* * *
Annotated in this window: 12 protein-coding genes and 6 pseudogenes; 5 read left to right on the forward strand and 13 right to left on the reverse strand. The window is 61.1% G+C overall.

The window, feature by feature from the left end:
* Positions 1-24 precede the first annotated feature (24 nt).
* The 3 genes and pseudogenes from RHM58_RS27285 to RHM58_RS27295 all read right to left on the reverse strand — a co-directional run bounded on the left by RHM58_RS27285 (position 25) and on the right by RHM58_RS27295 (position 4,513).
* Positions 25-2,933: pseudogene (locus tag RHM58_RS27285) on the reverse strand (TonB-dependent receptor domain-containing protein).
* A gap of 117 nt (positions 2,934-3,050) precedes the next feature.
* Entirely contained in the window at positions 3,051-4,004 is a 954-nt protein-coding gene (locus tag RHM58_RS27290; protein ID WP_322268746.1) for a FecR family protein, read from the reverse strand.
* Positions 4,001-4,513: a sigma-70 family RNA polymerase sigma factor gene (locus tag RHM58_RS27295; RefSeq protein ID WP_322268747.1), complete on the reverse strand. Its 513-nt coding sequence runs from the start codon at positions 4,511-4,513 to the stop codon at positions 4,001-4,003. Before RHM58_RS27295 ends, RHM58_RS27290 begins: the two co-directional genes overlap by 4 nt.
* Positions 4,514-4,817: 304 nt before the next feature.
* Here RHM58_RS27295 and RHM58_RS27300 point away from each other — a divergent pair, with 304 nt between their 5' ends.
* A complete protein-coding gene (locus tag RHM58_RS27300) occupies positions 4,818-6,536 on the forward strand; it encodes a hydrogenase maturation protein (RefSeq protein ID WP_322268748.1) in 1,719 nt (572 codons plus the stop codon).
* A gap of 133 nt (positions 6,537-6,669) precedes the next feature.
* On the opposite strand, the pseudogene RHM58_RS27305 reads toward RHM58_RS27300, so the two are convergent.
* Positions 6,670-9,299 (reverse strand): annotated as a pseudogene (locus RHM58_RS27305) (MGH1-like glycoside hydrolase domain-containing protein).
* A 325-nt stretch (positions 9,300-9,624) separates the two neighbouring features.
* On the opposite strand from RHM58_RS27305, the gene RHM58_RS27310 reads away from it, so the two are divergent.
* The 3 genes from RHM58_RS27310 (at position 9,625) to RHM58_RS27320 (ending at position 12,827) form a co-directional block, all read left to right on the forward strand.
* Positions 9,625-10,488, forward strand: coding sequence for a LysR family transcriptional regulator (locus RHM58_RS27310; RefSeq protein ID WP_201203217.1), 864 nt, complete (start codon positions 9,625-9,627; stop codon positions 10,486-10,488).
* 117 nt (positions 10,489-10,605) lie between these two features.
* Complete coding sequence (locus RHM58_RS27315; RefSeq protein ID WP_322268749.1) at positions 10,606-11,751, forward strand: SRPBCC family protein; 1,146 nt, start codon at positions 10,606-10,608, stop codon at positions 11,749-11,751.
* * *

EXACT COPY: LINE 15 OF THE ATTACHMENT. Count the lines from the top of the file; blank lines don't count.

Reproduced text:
* A 325-nt stretch (positions 9,300-9,624) separates the two neighbouring features.